Satyam Computer Services Ltd.

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Satyam Computer Services Ltd.

Mayfair Centre
1-8-303/36 Sardar Patel Road
Secunderabad, 500 003
Telephone: (+91 40) 2784 3222
Fax: (+91 40) 2781 3166
Web site:

Public Company
Incorporated: 1987
Employees: 3,850
Sales: $1.09 billion (2006)
Stock Exchanges: New York
Ticker Symbol: SAY
NAIC: 518210 Data Processing, Hosting, and Related Services; 511210 Software Publishers

Satyam Computer Services Ltd. has been a pioneering force in the global information technology (IT) outsourcing marketthe company prefers the term "right-sourcing"since the late 1980s. The company provides a full range of IT services, including software and systems management and development, engineering solutions, infrastructure management, and enterprise business solutions. Satyam also serves the business processing outsourcing (BPO) market, in particular through majority held subsidiary Nipuna, providing back office, customer care, product and technical support, human resources, finance and accounting, and many other related services. The company also provides e-commerce and web site development and management operations, including web-based financial, supply chain, customer relationship, and other services. Satyam operates on a global level, with offices in 55 countries, and more than 30,000 employees serving nearly 500 companies, including more than 150 Fortune 500 corporations. The company offers outsourcing services through its network of offices throughout India. Satyam also provides onsite services, as well as offsite operations in 15 development centers in the United States, the United Kingdom, the United Arab Emirates, Canada, Hungary, China, Singapore, Japan, Malaysia, Australia, and India. The company has also been developing a network of "nearshore" offices, filling the gap between the offshore and onsite segments. As such, Satyam's Canadian operations provide services to the North American markets, while its Chinese offices serve the Asian region, and its Hungarian office provides similar services to the European market. Satyam is listed on the New York Stock Exchange and is led by founder and Chairman B. Ramalinga Raju, and his brother, cofounder and CEO Ramu Raju. In 2006, the company posted revenues of $1.09 billion.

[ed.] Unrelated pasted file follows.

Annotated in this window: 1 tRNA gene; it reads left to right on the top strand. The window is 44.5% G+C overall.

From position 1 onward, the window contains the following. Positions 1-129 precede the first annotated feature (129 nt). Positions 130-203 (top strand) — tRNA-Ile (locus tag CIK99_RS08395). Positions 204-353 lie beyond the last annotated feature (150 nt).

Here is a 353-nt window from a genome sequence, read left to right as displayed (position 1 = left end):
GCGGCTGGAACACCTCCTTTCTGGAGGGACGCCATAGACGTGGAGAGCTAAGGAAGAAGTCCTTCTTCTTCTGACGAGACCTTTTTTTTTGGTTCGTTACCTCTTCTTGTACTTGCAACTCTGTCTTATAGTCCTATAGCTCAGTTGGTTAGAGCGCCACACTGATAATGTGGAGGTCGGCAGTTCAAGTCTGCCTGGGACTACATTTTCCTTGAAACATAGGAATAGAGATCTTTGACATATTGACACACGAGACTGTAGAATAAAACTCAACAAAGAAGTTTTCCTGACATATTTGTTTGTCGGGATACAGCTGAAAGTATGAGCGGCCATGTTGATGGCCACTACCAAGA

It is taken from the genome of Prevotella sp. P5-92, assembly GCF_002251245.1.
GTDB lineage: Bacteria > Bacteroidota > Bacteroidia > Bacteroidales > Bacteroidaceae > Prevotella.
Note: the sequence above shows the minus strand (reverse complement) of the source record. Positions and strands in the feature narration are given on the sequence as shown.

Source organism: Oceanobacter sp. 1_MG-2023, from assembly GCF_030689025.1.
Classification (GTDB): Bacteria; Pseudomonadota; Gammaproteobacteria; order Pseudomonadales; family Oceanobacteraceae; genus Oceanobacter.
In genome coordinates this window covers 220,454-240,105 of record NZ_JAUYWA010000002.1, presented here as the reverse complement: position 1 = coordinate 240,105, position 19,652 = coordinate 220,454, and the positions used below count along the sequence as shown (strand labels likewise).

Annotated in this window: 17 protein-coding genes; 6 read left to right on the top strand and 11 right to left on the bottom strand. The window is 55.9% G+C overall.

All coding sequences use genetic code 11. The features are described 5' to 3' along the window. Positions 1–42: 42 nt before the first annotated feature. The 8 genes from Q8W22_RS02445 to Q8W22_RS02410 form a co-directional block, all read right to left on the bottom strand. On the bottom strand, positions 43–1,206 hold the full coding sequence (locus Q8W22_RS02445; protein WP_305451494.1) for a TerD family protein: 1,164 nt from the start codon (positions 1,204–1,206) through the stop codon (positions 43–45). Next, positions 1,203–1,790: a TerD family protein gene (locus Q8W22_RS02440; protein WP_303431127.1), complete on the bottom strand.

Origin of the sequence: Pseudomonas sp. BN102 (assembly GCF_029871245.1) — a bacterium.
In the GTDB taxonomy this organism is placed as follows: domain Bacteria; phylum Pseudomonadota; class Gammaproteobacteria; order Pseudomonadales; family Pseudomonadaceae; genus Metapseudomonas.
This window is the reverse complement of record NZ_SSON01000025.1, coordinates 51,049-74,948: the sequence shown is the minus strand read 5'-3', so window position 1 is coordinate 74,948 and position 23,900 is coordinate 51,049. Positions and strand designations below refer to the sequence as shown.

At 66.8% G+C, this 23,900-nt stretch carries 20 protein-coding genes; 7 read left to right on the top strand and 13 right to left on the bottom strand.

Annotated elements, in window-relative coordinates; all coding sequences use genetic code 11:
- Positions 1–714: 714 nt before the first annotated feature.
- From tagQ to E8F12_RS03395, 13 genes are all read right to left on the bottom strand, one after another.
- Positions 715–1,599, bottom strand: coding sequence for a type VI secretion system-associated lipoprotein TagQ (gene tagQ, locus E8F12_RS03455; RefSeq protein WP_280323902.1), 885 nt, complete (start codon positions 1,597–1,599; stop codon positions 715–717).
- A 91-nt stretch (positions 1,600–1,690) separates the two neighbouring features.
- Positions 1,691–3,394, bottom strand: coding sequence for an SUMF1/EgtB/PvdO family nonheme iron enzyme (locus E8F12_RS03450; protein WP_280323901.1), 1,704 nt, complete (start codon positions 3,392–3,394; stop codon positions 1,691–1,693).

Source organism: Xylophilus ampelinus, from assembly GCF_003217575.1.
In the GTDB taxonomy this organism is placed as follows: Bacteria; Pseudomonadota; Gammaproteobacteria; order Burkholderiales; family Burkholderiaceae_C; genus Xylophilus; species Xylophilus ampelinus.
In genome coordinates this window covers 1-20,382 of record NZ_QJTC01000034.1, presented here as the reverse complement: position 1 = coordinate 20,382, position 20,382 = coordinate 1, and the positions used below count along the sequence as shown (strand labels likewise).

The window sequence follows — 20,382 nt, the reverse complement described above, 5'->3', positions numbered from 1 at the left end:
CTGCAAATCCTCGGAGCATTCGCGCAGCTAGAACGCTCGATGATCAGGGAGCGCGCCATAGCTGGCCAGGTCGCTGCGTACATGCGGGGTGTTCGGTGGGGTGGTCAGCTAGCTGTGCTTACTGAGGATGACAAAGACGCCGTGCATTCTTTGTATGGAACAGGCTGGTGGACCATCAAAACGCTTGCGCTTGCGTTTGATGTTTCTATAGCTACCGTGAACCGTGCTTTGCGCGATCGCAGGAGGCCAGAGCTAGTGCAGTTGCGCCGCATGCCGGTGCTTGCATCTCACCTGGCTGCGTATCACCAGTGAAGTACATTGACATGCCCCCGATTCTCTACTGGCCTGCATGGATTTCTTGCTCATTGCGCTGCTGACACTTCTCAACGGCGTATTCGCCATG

Ramalinga Raju came from a wealthy agricultural family based in Hyderabad, India. The family originated from the small village of Jallikakinada, where Raju's grandfather, a farmer, had built the family's first fortune. When the family's business collapsed, however, the Rajus moved to Hyderabad, where Satyanarayan Raju, father of Ramalinga, built a new fortune as one of the first to begin growing grapes on an industrial scale in the region. By the 1970s, the family's wealth permitted it to send the younger Raju to the United States, where he earned an M.B.A. Returning to India, Raju took over the leadership of the family business, adding cotton mills and entering the construction sector. In this way, Raju laid the financial foundation for a new interest: information technology.